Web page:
The Treasury Department's decision to reintroduce the 30-year bond starting next year will give consumers a safe investment option with...
NEW YORK — The Treasury Department’s decision to reintroduce the 30-year bond starting next year will give consumers a safe investment option with a long-term maturity and could help boost rates on other securities.
Here are some questions and answers about the possible financial impact:
Q: Why is the Treasury doing this now?
A: The government borrows money from the public to fund the federal budget deficit by selling bills, notes and bonds.
Most Read Stories
- Friends honor artist’s last wishes with water ballet in a Seattle kiddie pool WATCH
- Experts answer your burning questions about the 2017 solar eclipse
- Sorrow at the Space Needle: Dinner at one of Seattle’s most expensive restaurants VIEW
- Seattle Mayor Ed Murray calls for removal of Confederate monument, Lenin statue
- Pilots, check your bearings: Boeing Field catches up with Earth’s magnetic field
Lyle Gramley, a former governor of the Federal Reserve, said that by bringing back the 30-year bond, the government will be able to lock in lower interest rates for a longer period of time.
“It will reduce the government’s cost of borrowing, if you assume that interest rates are going to go higher in the future,” said Gramley, senior economic adviser to the Stanford Washington Research Group in Washington, D.C. “So long term, it will save the Treasury money.”
Q: Who is likely to buy 30-year Treasury bonds?
A: Jill Hershey, vice president for legislative affairs with the Bond Market Association trade group in Washington, D.C., thinks consumers and institutional investors — pension funds, insurance companies, asset-management firms — will be interested because U.S. government securities are known for “safety and soundness.”
Institutional investors have lobbied for the Treasury to bring back the 30-year bond because it will help them match liabilities and assets, she said. For example, a pension fund may want to invest in long-term bonds to ensure that there will be enough money 30 years later to pay out to retiring workers.
Consumers might be interested, too.
“A 30-year-old worker might find it an attractive investment option,” Hershey said. “But for someone near retirement, it probably wouldn’t make as much sense.”
Hershey said consumers can buy the long bonds in several ways. The Treasury’s sales Web site, www.treasurydirect.gov, lets consumers participate in auctions, or they can buy bonds through banks and brokerages. Consumers also can invest in bond mutual funds, which hold a variety of securities.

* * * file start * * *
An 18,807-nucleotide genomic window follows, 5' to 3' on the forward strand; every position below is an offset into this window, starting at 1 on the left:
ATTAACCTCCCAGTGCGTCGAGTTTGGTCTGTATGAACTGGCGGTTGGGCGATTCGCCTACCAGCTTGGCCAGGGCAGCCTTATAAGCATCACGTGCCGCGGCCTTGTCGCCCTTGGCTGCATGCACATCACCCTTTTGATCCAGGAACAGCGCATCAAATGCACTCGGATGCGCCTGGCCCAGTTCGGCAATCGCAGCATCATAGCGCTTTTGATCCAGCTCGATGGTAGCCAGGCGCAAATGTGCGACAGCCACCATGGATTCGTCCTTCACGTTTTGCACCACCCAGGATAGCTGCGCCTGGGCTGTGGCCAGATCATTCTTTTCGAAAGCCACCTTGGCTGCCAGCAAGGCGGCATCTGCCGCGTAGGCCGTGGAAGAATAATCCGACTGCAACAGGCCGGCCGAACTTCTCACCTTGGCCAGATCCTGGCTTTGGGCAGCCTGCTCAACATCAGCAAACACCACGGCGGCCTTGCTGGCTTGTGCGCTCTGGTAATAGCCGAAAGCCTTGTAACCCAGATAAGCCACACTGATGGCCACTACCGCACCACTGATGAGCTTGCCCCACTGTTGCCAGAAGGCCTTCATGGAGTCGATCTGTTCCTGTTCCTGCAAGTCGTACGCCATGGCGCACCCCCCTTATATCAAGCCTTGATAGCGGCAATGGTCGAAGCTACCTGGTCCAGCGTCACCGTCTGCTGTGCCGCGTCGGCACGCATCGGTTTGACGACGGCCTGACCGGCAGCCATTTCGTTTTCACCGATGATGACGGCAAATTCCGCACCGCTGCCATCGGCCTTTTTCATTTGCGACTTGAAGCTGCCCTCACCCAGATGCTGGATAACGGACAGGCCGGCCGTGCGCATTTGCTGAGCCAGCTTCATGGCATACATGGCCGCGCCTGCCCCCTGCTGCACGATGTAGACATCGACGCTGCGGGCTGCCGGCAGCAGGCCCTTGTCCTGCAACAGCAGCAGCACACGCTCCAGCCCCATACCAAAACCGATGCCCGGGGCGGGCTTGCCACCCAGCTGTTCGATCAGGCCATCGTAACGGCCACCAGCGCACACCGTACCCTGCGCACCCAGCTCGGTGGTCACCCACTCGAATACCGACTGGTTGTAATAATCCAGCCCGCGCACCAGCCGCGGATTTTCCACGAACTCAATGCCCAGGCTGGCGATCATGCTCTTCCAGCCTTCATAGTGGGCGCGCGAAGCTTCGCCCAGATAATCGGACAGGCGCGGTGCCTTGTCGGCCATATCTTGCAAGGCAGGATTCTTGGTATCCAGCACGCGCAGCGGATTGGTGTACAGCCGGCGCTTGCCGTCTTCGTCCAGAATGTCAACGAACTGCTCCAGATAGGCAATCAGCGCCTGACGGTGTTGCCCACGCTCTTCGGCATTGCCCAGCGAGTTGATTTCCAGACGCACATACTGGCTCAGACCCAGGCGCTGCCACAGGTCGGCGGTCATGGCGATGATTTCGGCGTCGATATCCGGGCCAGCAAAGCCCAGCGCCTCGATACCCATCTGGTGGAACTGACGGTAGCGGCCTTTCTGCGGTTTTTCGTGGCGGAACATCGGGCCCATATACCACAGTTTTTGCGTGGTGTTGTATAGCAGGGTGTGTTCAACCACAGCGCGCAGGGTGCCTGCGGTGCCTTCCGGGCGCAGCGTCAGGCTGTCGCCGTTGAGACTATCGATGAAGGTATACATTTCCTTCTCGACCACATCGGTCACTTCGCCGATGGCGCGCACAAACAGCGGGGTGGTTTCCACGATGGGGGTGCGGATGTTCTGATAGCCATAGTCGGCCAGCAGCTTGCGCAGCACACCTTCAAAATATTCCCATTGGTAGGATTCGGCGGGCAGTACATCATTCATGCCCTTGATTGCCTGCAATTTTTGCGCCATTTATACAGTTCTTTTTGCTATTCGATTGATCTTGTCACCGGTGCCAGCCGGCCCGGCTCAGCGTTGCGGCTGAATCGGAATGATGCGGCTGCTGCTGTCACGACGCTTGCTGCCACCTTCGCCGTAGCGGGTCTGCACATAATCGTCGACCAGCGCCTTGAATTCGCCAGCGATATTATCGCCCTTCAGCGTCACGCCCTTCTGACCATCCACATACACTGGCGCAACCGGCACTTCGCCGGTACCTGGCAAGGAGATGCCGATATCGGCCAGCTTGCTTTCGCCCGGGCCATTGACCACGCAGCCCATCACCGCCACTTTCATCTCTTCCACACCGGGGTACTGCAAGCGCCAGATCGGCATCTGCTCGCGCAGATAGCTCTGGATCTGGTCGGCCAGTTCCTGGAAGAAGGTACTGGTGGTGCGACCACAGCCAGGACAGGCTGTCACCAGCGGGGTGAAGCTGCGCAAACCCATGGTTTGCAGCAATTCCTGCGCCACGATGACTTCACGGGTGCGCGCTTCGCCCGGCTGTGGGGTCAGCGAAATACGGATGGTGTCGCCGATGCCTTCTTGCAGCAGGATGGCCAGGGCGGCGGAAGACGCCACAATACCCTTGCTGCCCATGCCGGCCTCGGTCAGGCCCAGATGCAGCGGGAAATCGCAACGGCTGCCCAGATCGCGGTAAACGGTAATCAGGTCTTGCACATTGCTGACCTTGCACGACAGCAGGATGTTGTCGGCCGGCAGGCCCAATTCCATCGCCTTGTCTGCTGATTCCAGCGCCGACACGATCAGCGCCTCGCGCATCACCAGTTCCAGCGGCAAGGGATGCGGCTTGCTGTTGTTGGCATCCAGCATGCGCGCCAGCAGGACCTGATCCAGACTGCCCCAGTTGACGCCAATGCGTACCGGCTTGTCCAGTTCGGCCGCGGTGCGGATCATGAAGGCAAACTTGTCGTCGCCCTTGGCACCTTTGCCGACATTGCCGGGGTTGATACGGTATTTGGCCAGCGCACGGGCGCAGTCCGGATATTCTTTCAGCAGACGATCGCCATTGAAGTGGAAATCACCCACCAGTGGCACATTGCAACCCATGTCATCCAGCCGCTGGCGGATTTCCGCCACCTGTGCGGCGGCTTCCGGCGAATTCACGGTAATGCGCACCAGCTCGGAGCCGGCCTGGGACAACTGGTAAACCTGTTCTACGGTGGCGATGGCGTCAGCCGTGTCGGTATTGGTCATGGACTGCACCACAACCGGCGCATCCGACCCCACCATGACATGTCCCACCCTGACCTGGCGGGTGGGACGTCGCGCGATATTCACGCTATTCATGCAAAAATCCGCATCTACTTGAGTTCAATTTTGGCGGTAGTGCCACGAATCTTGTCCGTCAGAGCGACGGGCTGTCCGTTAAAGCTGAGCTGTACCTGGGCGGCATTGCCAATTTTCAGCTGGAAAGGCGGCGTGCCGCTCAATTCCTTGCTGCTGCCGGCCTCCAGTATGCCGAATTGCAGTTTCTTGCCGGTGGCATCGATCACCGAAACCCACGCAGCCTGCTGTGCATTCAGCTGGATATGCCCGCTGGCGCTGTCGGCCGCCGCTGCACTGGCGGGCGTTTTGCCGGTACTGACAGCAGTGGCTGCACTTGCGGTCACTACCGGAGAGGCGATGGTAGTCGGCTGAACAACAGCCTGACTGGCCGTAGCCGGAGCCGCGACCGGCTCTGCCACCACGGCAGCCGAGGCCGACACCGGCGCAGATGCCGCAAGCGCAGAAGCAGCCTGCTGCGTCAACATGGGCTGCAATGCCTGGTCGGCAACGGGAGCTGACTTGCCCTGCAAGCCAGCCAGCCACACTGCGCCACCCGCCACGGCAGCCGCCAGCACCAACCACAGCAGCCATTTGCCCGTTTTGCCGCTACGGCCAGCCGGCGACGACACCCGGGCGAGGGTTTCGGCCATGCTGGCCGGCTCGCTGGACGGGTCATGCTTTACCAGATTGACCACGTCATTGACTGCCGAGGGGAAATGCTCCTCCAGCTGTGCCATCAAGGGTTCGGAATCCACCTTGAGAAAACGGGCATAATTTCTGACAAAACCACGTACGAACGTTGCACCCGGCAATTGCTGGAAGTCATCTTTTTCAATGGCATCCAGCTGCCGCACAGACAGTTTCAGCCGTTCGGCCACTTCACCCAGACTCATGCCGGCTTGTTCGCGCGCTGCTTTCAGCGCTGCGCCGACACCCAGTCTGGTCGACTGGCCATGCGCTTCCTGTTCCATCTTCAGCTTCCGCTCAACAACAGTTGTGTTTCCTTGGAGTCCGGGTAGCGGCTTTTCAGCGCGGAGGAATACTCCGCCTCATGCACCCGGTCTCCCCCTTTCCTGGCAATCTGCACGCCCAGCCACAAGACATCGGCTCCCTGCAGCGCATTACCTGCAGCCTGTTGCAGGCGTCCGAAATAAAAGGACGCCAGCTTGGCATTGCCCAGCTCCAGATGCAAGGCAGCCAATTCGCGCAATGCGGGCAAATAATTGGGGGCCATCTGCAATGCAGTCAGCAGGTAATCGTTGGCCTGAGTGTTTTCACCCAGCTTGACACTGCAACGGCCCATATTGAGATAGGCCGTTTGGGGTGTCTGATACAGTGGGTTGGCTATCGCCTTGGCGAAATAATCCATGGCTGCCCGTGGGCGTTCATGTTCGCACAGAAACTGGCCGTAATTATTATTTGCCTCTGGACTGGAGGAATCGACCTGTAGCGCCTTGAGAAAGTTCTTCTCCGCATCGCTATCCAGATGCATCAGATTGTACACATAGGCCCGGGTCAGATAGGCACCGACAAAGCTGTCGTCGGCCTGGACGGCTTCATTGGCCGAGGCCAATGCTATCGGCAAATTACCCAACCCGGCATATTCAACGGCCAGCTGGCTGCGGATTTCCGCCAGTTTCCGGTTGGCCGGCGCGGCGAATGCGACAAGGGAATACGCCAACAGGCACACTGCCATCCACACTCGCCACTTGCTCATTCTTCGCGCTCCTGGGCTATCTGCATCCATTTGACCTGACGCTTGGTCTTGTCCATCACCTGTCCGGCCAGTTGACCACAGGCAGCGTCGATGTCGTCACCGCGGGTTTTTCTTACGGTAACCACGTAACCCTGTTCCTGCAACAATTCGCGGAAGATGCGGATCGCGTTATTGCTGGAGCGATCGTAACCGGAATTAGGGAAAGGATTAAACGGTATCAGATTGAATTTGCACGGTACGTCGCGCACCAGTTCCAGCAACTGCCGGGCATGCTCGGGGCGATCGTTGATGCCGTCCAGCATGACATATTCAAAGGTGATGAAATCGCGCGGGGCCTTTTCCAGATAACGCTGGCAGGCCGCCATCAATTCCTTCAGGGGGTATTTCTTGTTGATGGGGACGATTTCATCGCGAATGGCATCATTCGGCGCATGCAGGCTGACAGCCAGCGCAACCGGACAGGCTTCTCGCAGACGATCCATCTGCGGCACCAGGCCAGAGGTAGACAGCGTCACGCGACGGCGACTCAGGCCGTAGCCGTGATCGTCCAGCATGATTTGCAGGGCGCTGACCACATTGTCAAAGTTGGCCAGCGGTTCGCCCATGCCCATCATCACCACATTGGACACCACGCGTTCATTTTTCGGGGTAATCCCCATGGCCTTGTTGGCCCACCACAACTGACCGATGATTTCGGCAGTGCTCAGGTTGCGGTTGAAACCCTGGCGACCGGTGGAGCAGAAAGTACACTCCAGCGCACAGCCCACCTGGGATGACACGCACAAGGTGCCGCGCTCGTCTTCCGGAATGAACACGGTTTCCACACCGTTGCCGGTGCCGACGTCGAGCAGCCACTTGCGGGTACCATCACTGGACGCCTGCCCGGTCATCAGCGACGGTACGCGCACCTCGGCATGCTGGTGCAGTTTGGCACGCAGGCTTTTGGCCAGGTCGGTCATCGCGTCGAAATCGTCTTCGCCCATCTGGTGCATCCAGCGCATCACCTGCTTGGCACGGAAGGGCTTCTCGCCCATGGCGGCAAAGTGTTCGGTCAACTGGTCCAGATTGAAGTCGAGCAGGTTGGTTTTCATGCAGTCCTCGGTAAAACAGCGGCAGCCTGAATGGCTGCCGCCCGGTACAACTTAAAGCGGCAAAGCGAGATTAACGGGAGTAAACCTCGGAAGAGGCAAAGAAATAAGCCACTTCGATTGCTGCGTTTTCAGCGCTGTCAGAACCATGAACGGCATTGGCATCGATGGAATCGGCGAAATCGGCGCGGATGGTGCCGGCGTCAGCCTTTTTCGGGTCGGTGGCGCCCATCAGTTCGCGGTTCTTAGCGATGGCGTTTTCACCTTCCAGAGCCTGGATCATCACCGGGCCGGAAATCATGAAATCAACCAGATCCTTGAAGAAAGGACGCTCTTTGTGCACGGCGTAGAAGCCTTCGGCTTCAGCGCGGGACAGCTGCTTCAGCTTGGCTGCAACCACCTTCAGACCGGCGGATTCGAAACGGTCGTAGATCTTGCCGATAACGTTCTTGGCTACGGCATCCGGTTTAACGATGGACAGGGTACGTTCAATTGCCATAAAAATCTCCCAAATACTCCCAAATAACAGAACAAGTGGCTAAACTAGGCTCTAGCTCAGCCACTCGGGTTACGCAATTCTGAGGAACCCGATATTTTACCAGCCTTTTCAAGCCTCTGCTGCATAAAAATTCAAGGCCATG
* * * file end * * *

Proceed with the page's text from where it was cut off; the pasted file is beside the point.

Q: So they’re going to be a good deal for consumers?
A: The answer depends largely on how much consumers can earn on short- and medium-term investments compared to what they can earn tying their money up for 30 years, said Greg McBride, a financial analyst with Bankrate.com in North Palm Beach, Fla.
If the 30-year bonds were on sale today, he said, “the difference between short-term and long-term interest rates is not enough to compensate the investor for tying up money for so many years.”
Right now, for example, a consumer can earn more than 4 percent on some one-year bank certificates of deposit compared with a 4.3 percent yield on the 10-year Treasury note.
“There’s little incentive to go long,” McBride said.
When the 30-year bonds finally come to market next year, consumer interest “will depend very much on whether long rates are substantially above short rates,” he said.
Q: Are there any indirect consequences for consumers?
A: It turns out there may be.
Paul Vogel, president and chief executive of Enterprise Trust in St. Louis, said most consumers aren’t interested in investing for 30 years.
But they might be interested in shorter maturities, and the reintroduction of the 30-year bond may help boost the rates on those shorter securities. Here’s his thinking:
When the government got rid of the 30-year bond, investors who wanted long maturities started bidding heavily for the 10-year bond. As demand rose, yields fell.
“Once the 30-year comes back out, a lot of people who had been bidding on 10-year paper will start bidding on the 30-year as well,” he said. “So demand on the 10-year should go down and yields should rise.”
The same should be true for government securities that mature in 5 years, he added.
“I believe you’re going to see more favorable pricing on 10-year, and therefore the 5-year securities,” Vogel said. “A lot of consumers will benefit from that.”